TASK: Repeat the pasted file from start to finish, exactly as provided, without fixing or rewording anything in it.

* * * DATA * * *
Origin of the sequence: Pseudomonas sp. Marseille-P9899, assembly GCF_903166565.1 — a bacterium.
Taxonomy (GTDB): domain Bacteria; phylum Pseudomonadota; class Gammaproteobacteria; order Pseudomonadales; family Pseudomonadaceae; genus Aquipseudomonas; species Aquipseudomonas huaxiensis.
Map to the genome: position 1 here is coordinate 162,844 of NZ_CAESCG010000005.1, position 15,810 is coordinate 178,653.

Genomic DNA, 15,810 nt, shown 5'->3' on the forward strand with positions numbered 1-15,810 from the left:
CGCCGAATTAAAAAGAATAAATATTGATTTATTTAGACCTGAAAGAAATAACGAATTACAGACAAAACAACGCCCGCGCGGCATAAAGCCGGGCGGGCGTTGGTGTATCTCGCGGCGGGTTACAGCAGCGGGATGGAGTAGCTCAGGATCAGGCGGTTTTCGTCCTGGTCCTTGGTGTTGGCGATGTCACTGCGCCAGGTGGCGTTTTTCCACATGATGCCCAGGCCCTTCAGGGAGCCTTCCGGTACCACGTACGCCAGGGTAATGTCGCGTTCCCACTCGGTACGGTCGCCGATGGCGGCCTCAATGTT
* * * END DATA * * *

Origin of the sequence: Pseudomonas sp. Marseille-P9899, assembly GCF_903166565.1 — a bacterium.
Taxonomy (GTDB): domain Bacteria; phylum Pseudomonadota; class Gammaproteobacteria; order Pseudomonadales; family Pseudomonadaceae; genus Aquipseudomonas; species Aquipseudomonas huaxiensis.
Map to the genome: position 1 here is coordinate 162,844 of NZ_CAESCG010000005.1, position 15,810 is coordinate 178,653.

Genomic DNA, 15,810 nt, shown 5'->3' on the forward strand with positions numbered 1-15,810 from the left:
CGCCGAATTAAAAAGAATAAATATTGATTTATTTAGACCTGAAAGAAATAACGAATTACAGACAAAACAACGCCCGCGCGGCATAAAGCCGGGCGGGCGTTGGTGTATCTCGCGGCGGGTTACAGCAGCGGGATGGAGTAGCTCAGGATCAGGCGGTTTTCGTCCTGGTCCTTGGTGTTGGCGATGTCACTGCGCCAGGTGGCGTTTTTCCACATGATGCCCAGGCCCTTCAGGGAGCCTTCCGGTACCACGTACGCCAGGGTAATGTCGCGTTCCCACTCGGTACGGTCGCCGATGGCGGCCTCAATGTT